Hawaiian Marine Life Profiles: Reptiles

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Common Name:

Green Sea Turtle

Hawaiian Name:


Scientific Name:

Chelonia mydas

Found in Exhibit:

Harbor Plaza

For some people who have been swimming and diving in Maui waters in the last few years, it may come as a surprise to learn that the commonly seen green sea turtles are listed as threatened under the Endangered Species Act. A favorite of snorkelers and divers, the green sea turtle, or honu in Hawaiian, was fished nearly to extinction in the 1960's. Since their listing as a threatened species in 1978, the green sea turtle population has increased substantially. However, like many protected species, they still face an uncertain future.

The ancestors of the honu lived in tropical waters around the world for hundreds of millions of years. In ancient Hawaii, the honu were hunted and served as a valued food source, though the ali'i or royalty strictly controlled turtle hunting. Some families would not eat sea turtles because they revered the turtles as 'aumakua, guardian spirits that watched over family members to keep them safe.

Sea turtles, like sea snakes and marine iguanas, are marine reptiles that spend most of their time underwater and have to come to the surface to breathe. During periods of rest, green sea turtles can hold their breath for several hours, and on secluded beaches they may also be seen coming ashore to bask in the warm sun. As adults, honu feed primarily on seaweed, or limu, growing on rocks and reefs near shore. The high volume of seaweed consumed turns the turtle's fat layer green, which gives them their common name: green sea turtle. In Hawaii, green sea turtles are generally faithful to one particular "feeding" area around the main islands.

The life span of a honu is similar to that of humans, perhaps living 80 years or more, and reaching sexual maturity between 25-35 years of age. When they reach sexual maturity, most Hawaiian green sea turtles will migrate hundreds of miles to the French Frigate Shoals (in the Northwestern Hawaiian Islands) during the late spring and summer months. Females will generally make the voyage once every two or three years, males every one to two. The turtles will breed offshore in the warm waters, sometimes for hours. The females will then go onshore during the dark of night to lay around a hundred eggs per clutch, and will lay 5-6 clutches throughout the season. After covering her nest with sand, the females will leave the eggs to incubate for several months. When the turtles hatch, the babies dig themselves out of the nest and make their way to the ocean immediately. The hatchlings are extremely vulnerable and face many aggressive predators ranging from rats to sea birds to sharks. It is estimated that only one in 1000 eggs will survive to sexual maturity. When the hatchlings enter the water, it is believed that they follow ocean currents and possibly magnetic fields to make their way to the main Hawaiian Islands. As juveniles, sea turtles are primarily carnivorous, eating fish eggs and small invertebrates (animals without backbones), and become herbivores as they grow older.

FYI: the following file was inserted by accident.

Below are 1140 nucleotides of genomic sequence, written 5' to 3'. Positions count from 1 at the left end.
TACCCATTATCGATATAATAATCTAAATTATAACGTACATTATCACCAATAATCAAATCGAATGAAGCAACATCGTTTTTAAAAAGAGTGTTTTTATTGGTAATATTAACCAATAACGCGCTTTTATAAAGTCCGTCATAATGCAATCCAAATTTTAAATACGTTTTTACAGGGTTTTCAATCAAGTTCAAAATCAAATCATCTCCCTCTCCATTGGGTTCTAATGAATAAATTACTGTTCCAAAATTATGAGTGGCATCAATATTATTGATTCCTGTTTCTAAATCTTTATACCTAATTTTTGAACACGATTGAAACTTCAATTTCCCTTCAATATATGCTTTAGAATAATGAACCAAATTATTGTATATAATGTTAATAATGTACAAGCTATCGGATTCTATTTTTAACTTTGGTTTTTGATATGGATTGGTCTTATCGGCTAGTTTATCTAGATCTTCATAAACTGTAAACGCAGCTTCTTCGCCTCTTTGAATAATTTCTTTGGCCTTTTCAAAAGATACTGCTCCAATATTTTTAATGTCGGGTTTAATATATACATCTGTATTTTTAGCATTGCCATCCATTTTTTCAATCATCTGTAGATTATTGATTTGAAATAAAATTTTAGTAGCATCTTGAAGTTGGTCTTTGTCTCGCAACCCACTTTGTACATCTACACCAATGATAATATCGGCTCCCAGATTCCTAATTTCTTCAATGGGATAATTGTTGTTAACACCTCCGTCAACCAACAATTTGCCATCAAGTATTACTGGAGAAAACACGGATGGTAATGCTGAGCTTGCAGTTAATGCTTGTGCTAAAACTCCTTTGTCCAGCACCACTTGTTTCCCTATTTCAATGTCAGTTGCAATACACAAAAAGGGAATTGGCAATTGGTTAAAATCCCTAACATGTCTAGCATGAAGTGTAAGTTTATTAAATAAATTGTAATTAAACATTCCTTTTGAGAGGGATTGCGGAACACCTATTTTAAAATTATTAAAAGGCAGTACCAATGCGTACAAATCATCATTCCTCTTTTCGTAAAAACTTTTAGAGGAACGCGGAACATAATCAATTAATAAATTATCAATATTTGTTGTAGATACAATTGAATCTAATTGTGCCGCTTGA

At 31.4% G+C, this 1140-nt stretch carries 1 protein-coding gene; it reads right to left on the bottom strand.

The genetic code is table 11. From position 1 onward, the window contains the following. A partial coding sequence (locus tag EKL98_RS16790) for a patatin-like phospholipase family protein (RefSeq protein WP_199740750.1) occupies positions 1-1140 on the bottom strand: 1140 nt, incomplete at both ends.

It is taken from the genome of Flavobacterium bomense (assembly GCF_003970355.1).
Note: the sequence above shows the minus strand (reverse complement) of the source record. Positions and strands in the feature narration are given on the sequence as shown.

When the turtles reach full size their hard, well-camouflaged shell protects them from most predators, but they are still not invulnerable and huge turtles have been found in tiger shark stomachs. Though hunting of all sea turtles is illegal in the United States, many are being caught incidentally in drift nets, long lines and discarded fishing line. Luckily, several organizations (e.g., the National Oceanic and Atmospheric Administration, the Department of Land and Natural Resources, and the U.S. Coast Guard) are working together to reduce these dangers in the ocean.

While great progress has been made to protect these magnificent creatures, a new problem has arisen. A tumor-causing virus called fibropapilloma has recently become a growing threat to green sea turtles throughout the tropics, but to Hawaiian green sea turtles especially. The fibropapilloma virus causes tumors to grow on the eyes, neck, flippers, mouth and internally. These tumors can grow quite large, limiting the turtle's ability to swim, eat, or breathe, all of which can ultimately lead to death. Neither the cause nor cure is known yet, further studies must be done before it is too late. It is currently estimated that there are only a few hundred females nesting in the French Frigate Shoals annually. Poaching, habitat degradation, and disease, if ignored, could lead to the further decline of the green sea turtles.

A combined effort is needed to learn more about the green sea turtles and to enforce the laws currently protecting them. Federal agencies such as the National Marine Fisheries Administration and local organizations including Sea Life Park and the Maui Ocean Center are working to educate the public about Hawaii's honu. We can all do our part to protect turtles and other sea life by reducing pollution in the ocean and promoting safe boating where turtles may be present. Use wildlife viewing precautions and remember that touching or harassing sea turtles is illegal and can result in a fine. To report shoreline strandings of dead, sick, or injured sea turtles, please call 984-8110 or 879-2818.

PDF: green_sea_turtles.pdf